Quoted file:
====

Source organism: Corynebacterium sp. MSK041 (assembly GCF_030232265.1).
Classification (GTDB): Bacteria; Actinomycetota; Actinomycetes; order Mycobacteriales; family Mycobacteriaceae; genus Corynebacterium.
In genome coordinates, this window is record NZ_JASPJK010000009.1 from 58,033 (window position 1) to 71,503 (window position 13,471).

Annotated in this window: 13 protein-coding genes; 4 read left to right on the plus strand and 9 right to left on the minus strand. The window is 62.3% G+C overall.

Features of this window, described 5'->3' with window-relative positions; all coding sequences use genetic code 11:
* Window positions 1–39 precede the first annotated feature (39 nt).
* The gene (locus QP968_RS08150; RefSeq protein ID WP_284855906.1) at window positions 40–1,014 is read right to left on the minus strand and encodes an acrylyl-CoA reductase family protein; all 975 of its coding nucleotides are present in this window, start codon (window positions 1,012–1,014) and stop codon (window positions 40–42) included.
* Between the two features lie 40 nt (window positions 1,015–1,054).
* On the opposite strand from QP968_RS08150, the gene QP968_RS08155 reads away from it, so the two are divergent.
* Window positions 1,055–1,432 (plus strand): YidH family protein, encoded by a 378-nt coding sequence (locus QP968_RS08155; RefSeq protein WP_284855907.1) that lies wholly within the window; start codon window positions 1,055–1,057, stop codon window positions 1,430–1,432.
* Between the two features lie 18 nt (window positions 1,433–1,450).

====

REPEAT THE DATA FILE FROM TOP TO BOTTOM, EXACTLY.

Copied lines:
Source organism: Corynebacterium sp. MSK041 (assembly GCF_030232265.1).
Classification (GTDB): Bacteria; Actinomycetota; Actinomycetes; order Mycobacteriales; family Mycobacteriaceae; genus Corynebacterium.
In genome coordinates, this window is record NZ_JASPJK010000009.1 from 58,033 (window position 1) to 71,503 (window position 13,471).

Annotated in this window: 13 protein-coding genes; 4 read left to right on the plus strand and 9 right to left on the minus strand. The window is 62.3% G+C overall.

Features of this window, described 5'->3' with window-relative positions; all coding sequences use genetic code 11:
* Window positions 1–39 precede the first annotated feature (39 nt).
* The gene (locus QP968_RS08150; RefSeq protein ID WP_284855906.1) at window positions 40–1,014 is read right to left on the minus strand and encodes an acrylyl-CoA reductase family protein; all 975 of its coding nucleotides are present in this window, start codon (window positions 1,012–1,014) and stop codon (window positions 40–42) included.
* Between the two features lie 40 nt (window positions 1,015–1,054).
* On the opposite strand from QP968_RS08150, the gene QP968_RS08155 reads away from it, so the two are divergent.
* Window positions 1,055–1,432 (plus strand): YidH family protein, encoded by a 378-nt coding sequence (locus QP968_RS08155; RefSeq protein WP_284855907.1) that lies wholly within the window; start codon window positions 1,055–1,057, stop codon window positions 1,430–1,432.
* Between the two features lie 18 nt (window positions 1,433–1,450).